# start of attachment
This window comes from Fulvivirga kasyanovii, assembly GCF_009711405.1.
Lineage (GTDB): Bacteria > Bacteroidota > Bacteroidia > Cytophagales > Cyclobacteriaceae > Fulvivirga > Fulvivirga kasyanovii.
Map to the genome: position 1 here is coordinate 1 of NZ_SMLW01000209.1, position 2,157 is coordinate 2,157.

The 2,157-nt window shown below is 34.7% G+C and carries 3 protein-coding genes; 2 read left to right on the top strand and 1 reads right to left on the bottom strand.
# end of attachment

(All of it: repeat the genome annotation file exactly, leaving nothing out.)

This window comes from Fulvivirga kasyanovii, assembly GCF_009711405.1.
Lineage (GTDB): Bacteria > Bacteroidota > Bacteroidia > Cytophagales > Cyclobacteriaceae > Fulvivirga > Fulvivirga kasyanovii.
Map to the genome: position 1 here is coordinate 1 of NZ_SMLW01000209.1, position 2,157 is coordinate 2,157.

The 2,157-nt window shown below is 34.7% G+C and carries 3 protein-coding genes; 2 read left to right on the top strand and 1 reads right to left on the bottom strand.